Water skiing – where to start learning?

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Want to learn to water ski? Where the land ends is where the fun begins for some!

Safety first

You must wear a life jacket or, preferably, a personal flotation device (“PFD”). Not only is this essential safety equipment. It also provides buoyancy in the water while you put on your skis. It should fit tightly around your body, completely covering your chest, abdomen and back. And it must be the right size and buoyancy for your weight. So make sure you wear the right PFD before you start learning.

You will need the right water ski rope

These have a slight stretch to avoid sudden pulling (aka whip smacking) on turns or crossing the kilwater from the boat. It should be a maximum of 23 m long from the handle to the boat. Make sure your rope is designed for water ski use.

Choose the best skis based on ability, size and weight

A child will need much smaller skis than an adult. The skis have a closed back that you put your feet into. It is possible to ski on one ski, then the places for the feet are one behind the other. But about that in another post. 

Equally important is the shape of the bottom of the water ski. When learning, you will need what is known as a base-concave bottom. Typically, water skis with this shape are wider and more stable, and easier to keep in a straight line.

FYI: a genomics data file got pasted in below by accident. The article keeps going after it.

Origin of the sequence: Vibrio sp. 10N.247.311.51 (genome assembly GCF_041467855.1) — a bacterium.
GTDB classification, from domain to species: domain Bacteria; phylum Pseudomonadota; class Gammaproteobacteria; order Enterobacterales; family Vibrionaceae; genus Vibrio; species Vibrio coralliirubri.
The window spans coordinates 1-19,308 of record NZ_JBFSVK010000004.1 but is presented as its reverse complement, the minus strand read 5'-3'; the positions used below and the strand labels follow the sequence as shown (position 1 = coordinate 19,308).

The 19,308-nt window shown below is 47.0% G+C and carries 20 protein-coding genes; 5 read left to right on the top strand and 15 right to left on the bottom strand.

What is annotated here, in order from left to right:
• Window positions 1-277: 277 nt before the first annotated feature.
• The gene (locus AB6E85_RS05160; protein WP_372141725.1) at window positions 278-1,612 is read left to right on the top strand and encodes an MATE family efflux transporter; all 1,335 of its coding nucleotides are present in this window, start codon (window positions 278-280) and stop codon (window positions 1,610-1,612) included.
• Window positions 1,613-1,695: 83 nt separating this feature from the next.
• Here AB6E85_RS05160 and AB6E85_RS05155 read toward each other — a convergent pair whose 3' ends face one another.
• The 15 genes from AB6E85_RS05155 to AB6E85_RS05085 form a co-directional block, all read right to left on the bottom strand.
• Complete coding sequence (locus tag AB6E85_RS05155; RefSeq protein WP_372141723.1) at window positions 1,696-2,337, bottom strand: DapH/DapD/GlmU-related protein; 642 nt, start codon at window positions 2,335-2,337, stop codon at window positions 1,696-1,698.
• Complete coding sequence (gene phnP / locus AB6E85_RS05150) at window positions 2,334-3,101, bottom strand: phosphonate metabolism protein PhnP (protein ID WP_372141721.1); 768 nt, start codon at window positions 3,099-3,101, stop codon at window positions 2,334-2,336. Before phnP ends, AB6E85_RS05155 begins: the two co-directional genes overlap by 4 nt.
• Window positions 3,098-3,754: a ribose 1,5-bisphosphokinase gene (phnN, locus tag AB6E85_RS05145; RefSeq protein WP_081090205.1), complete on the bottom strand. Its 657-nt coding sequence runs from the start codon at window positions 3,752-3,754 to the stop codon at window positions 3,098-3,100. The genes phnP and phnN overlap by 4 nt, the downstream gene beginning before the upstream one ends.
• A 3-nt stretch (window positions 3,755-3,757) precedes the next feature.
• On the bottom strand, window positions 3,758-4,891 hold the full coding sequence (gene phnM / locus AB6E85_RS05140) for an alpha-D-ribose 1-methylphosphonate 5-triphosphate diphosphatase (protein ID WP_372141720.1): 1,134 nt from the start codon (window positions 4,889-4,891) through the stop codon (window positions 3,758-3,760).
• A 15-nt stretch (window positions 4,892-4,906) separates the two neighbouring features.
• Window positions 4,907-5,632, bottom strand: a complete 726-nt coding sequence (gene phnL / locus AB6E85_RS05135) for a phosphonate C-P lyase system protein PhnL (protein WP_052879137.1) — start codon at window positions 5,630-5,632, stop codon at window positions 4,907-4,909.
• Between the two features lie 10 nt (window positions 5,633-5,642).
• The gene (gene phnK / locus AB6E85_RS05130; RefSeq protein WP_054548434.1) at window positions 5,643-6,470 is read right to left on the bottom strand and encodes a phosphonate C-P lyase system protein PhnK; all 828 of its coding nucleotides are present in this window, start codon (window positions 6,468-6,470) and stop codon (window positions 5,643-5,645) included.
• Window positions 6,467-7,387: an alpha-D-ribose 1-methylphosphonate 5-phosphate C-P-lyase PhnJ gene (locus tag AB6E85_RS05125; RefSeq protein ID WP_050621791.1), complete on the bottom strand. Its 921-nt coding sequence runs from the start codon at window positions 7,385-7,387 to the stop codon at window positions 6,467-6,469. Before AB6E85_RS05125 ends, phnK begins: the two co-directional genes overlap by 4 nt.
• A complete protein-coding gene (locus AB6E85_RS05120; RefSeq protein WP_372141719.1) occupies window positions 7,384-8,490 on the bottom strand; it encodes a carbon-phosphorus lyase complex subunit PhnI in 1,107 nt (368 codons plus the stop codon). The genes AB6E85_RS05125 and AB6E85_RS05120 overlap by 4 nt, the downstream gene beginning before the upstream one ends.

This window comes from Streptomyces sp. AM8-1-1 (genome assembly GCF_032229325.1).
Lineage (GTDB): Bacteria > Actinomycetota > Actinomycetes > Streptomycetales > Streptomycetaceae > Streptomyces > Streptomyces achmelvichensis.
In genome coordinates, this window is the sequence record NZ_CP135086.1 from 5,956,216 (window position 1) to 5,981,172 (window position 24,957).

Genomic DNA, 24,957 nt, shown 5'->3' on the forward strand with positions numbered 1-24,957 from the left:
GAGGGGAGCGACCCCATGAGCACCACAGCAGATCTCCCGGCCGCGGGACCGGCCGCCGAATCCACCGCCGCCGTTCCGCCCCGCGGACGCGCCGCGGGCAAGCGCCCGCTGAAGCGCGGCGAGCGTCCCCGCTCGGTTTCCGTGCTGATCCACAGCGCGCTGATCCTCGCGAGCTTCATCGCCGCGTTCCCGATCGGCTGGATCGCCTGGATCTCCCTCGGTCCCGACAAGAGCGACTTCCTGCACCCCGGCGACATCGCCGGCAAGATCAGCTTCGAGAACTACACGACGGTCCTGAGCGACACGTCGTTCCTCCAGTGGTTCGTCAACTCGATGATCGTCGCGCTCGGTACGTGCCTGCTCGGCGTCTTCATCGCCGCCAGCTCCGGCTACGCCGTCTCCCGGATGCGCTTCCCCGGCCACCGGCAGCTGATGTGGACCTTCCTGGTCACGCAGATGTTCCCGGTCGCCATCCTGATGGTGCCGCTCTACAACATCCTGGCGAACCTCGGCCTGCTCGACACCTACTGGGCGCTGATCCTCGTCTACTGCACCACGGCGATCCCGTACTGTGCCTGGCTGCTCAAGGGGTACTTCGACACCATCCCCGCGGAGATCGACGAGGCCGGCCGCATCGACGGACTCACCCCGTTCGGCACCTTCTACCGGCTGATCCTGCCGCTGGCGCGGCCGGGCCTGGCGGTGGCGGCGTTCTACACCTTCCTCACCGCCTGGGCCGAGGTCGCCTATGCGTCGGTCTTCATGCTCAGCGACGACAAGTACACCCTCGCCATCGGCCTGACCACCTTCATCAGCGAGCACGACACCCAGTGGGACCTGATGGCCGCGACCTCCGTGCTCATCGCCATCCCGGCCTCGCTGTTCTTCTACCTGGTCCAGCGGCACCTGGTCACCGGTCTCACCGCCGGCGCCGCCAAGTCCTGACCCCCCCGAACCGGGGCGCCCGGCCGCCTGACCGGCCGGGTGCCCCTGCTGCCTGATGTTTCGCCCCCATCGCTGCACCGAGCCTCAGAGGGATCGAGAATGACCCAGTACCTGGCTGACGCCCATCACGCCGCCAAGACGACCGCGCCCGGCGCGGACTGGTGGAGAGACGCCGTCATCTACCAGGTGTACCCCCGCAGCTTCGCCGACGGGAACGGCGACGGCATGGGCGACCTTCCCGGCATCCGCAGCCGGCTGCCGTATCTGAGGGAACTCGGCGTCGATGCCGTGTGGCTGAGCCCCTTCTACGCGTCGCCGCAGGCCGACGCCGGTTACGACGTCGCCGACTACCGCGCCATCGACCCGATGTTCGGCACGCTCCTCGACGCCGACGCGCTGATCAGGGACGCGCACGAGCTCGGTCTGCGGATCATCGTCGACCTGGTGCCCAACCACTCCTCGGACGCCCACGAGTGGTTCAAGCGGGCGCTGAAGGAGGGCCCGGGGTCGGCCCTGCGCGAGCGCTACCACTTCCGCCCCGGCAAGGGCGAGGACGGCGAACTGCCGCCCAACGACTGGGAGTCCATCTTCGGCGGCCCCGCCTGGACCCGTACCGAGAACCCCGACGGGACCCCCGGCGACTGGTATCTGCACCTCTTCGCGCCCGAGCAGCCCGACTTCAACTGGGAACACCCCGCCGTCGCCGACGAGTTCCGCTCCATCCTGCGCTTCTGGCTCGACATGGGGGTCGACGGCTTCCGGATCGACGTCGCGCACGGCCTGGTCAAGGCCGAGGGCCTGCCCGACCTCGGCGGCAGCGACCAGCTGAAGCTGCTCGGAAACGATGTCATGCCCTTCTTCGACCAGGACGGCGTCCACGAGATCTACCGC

Hand signals

Now that you have your equipment ready, it’s time to make sure both skier and driver understand each other. There are only seven hand signals to learn:

  • if the skier signals “thumb up,” they want to go faster;
  • “thumb down” signals “slower”;
  • the thumb and index finger form a circle (an okay sign) means that everything is okay with speed and direction;
  • when a skier waves his finger in the air and points in the direction, he wants the driver to turn there;
  • by patting themselves on the head, the skier is communicating that they have had enough of driving and want to get back to the boat or beach;
  • if the skier or boat driver makes a “slashing” motion around your neck, this indicates an immediate stop;
  • If you lose your balance and fall off your skis, make a grabbing motion above your head to signal to the boat that you are not injured and are okay. You can also pull your skis out of the water or just hold your hand straight above your head.

Practice on land

Although you’ll look forward to getting out on the water, it’s a good idea to practice on dry land first. On a sandy beach, you can safely stand on your skis without damaging them. Grab a handle on a water ski line and bend your knees until you sit on your skis – mimicking the position in the water. Have someone else pull on the rope until it pulls you up to a position that looks like you are sitting in a chair. Make sure your knees stay together and your arms are straight.

main photo: unsplash.com/Kostiantyn Li

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